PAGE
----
This time last Saturday I was getting ready to take a Journal and Life Writing Workshop here at our local library in Whangaparaoa.
The room could accommodate up to 20 people and the Workshop was booked out. There was such interest from our local community in telling life story through journal writing that I have the potential to fill two more workshops with those who missed out on last Saturday's programme. If you're interested in attending a workshop, please contact me and I'll keep in touch about upcoming dates.
This tells us something very important. People are keen to record their lives, either through daily journal keeping, life writing, or both. The advent of blogging has seen millions of people writing about every day life in full public view, but the process of journal writing and life writing can be intensely personal, private, and is often done just for the writer, or for sharing with immediate family and future generations. Of course the simplest journal entry can also become a full length, published book or memoir too, and we talked about this process in the Workshop.
Journal writing can be 'good therapy', helping us through times of challenge and difficulty. It can help us sort out problems, make sense of our world, and help us express feelings, thoughts and emotions. It is also a wonderful source of material for life writing and many of the class participants found some inspiration from the day to start on memoir or story telling.
I enjoyed the day so much. We had such a good time together, some amazing writing came out and I thank all of those who shared their stories and thoughts so generously. It was a jolly good day.
I'd like to thank the team at Whangaparaoa Library for their support and of course the Auckland Council Creative Communities scheme for their funding.
I saw Little Boy sitting outside this morning, waiting expectantly for something - probably food - and I thought, yes, I know that pose and that expression quite well.
That's how I must look when I'm staring into space, sitting quietly, waiting for words to fall out of the air, or from the ceiling, or rise up off the floor.
Getting started can be tricky. And there is nothing more daunting than the blank page glaring back at you like a white-out, or the computer screen continually going back to screen saver as the minutes tick by.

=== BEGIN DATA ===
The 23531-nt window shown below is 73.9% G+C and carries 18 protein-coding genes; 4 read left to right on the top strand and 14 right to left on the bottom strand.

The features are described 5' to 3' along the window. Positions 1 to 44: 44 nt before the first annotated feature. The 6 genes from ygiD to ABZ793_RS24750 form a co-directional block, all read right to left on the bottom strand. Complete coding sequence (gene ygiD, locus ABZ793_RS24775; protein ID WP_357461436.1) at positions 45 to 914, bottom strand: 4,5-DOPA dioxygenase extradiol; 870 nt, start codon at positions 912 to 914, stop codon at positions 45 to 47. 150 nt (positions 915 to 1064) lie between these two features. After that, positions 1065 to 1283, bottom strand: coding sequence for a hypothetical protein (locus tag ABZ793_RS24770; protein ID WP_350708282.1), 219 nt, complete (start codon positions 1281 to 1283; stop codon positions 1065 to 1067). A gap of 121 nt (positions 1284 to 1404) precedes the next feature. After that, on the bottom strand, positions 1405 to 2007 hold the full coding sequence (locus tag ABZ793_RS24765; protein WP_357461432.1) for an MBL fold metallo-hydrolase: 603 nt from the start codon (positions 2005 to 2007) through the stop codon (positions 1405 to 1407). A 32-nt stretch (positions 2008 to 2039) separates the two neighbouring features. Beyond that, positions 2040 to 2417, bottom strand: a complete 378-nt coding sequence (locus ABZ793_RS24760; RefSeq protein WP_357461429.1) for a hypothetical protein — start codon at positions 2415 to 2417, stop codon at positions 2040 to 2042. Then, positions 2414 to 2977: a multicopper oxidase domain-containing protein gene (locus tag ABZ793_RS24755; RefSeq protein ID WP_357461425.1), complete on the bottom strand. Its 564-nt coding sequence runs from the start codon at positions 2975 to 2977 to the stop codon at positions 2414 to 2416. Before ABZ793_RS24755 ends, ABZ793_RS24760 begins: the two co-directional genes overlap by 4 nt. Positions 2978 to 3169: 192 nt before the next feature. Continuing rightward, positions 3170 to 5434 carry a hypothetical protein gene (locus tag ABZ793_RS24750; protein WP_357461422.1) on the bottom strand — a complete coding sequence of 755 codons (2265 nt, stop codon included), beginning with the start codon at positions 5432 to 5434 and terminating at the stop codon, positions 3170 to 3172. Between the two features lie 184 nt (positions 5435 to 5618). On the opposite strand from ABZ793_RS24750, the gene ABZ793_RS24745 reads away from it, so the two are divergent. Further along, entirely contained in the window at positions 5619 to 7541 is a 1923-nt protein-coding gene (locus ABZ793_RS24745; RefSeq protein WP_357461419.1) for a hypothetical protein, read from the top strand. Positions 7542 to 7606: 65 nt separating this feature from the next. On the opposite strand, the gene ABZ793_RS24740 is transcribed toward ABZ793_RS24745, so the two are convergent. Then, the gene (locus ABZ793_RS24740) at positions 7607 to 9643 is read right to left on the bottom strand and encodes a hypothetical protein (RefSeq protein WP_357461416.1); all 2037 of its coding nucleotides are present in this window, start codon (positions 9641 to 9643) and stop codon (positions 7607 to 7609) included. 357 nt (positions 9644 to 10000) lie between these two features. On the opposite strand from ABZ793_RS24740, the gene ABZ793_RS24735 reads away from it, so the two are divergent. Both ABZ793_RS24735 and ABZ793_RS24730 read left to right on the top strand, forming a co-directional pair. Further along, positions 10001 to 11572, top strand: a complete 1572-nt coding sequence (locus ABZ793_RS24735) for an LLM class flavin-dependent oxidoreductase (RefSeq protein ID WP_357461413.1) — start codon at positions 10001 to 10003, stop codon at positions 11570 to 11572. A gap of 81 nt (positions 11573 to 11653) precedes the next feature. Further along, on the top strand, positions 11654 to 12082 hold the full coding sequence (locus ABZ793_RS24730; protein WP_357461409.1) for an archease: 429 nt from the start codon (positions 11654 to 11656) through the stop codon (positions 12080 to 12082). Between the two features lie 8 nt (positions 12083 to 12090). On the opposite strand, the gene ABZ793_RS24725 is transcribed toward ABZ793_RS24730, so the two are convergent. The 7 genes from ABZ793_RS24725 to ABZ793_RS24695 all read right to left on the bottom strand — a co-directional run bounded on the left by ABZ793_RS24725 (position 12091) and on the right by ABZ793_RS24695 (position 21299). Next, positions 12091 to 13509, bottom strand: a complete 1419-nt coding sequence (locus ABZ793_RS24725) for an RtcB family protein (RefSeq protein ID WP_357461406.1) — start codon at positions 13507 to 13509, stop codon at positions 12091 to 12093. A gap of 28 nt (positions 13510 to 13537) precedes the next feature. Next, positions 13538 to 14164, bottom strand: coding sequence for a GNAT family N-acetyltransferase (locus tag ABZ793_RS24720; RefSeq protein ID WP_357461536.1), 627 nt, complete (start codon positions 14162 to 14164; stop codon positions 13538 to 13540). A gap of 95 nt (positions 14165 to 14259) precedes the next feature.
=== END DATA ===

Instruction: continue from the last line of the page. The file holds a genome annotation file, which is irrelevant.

If you're just wanting to get writing about anything at all, sometimes a good way to start is to think of a sentence. For example, let's take 'a little cat waits'.
What springs to mind when you look at those words? Let the thoughts come as they may, no judging, no editing, no obstruction.
For me, I think of myself as a little girl, probably about four or five, waiting for my mother to come and pick me up from the neighbour's place. As a young thing, I hated being separated from my Mom for even an instant, so staying with the neighbour - as nice as she was - made me anxious and tearful. The lovely woman tasked with minding me - and she is still a dear friend today - said, 'Now just wait a bit longer, your Mom will soon be here.' But I had other plans ...
Now I have my story. I can recall the feelings of worry, my hair in two little pigtails, the inside of the house, my imagination can conjure up the smells, the feelings, what I was hearing, my little palms sweating ... and then of course there is the ending.
What actually happened is I walked out the door, down the street, across the parking lot of the school next door, up the stairs, over the road to the gas station where the attendant intercepted me. "I'm going home," I said, and indeed that's where I was headed.
Needless to say, the neighbour was not far behind, scared and frantic. It's a story we laugh over today.
So pick a sentence - any sentence - allow your imagination, your memory, and your senses space to 'frolic' - and see what happens.
My Journal and Life Writing workshop is fast approaching on 16 April and in preparation, I decided to look back through some of my very early journalling efforts to see how I got started.
I was at high school .. it was 6 March 1974 when I took an exercise book, sat down that evening, and began writing.
My reason for starting was as follows:
"Yesterday I saw Susan writing a diary in her usual open manner, telling everyone what she was writing and how very private it was. Hmm. She was also writing about how she had lost a boyfriend because of her diary. Apparently she had written something horrid about him and he had read it. So, I thought, lots of things happen to me, and some I don't want to forget (some I do), so I may as well start writing them down. I was kinda sorry I hadn't started a diary sooner but I hadn't thought of it. Anyway, I've done it now so I guess we may as well get on with it."
Back then we called them 'diaries' because we associated the word 'journal' with the school journals we used to get in Intermediate and Primary school - and keeping a 'diary' meant writing in something that was deliciously secret, those around us wondering constantly if they were 'in it' and being 'written about' and 'could they have a read?' And of course, we diarists were only too happy to drop tantalizing tidbits of information about our scandalous entries. It was a power thing.
I've kept a journal ever since - the photo above shows 'the pile' of books I've scribbled in over the years, that I have lugged around the world with me, which I now have snuggly secured in some cardboard wine boxes under my desk - perfect location in ideal receptacles. The content of these journals has moved on from the school days, I have to say, but they are reflective of my life, in so many ways, and at so many stages and phases.
You're never too young or old to start journalling. Just pick up a pen and go for it. However, you might want to start your journal on a computer or tablet. Saves having to cart all that paper around ...